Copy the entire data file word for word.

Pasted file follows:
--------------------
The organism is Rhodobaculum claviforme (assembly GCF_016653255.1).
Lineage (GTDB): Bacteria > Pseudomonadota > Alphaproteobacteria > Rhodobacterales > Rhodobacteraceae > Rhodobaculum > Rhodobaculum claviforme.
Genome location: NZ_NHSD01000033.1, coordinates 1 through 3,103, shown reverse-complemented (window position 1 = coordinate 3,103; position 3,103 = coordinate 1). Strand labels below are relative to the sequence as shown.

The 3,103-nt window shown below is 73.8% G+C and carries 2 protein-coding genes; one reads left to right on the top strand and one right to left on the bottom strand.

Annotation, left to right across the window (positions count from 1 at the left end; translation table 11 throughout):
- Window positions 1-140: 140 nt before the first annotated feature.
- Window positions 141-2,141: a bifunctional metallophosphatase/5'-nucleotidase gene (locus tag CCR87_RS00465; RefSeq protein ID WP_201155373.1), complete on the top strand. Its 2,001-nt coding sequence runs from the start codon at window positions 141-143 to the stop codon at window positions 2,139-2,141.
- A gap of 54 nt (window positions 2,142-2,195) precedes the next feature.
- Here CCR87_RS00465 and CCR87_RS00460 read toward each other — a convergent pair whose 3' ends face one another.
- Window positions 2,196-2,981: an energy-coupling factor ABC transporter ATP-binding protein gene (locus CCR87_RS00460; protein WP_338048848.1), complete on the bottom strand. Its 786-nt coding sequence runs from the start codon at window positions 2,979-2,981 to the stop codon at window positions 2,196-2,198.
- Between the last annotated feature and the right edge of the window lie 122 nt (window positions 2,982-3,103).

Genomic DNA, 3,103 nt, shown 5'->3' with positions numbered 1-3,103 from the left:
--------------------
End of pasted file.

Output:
The organism is Rhodobaculum claviforme (assembly GCF_016653255.1).
Lineage (GTDB): Bacteria > Pseudomonadota > Alphaproteobacteria > Rhodobacterales > Rhodobacteraceae > Rhodobaculum > Rhodobaculum claviforme.
Genome location: NZ_NHSD01000033.1, coordinates 1 through 3,103, shown reverse-complemented (window position 1 = coordinate 3,103; position 3,103 = coordinate 1). Strand labels below are relative to the sequence as shown.

The 3,103-nt window shown below is 73.8% G+C and carries 2 protein-coding genes; one reads left to right on the top strand and one right to left on the bottom strand.

Annotation, left to right across the window (positions count from 1 at the left end; translation table 11 throughout):
- Window positions 1-140: 140 nt before the first annotated feature.
- Window positions 141-2,141: a bifunctional metallophosphatase/5'-nucleotidase gene (locus tag CCR87_RS00465; RefSeq protein ID WP_201155373.1), complete on the top strand. Its 2,001-nt coding sequence runs from the start codon at window positions 141-143 to the stop codon at window positions 2,139-2,141.
- A gap of 54 nt (window positions 2,142-2,195) precedes the next feature.
- Here CCR87_RS00465 and CCR87_RS00460 read toward each other — a convergent pair whose 3' ends face one another.
- Window positions 2,196-2,981: an energy-coupling factor ABC transporter ATP-binding protein gene (locus CCR87_RS00460; protein WP_338048848.1), complete on the bottom strand. Its 786-nt coding sequence runs from the start codon at window positions 2,979-2,981 to the stop codon at window positions 2,196-2,198.
- Between the last annotated feature and the right edge of the window lie 122 nt (window positions 2,982-3,103).

Genomic DNA, 3,103 nt, shown 5'->3' with positions numbered 1-3,103 from the left: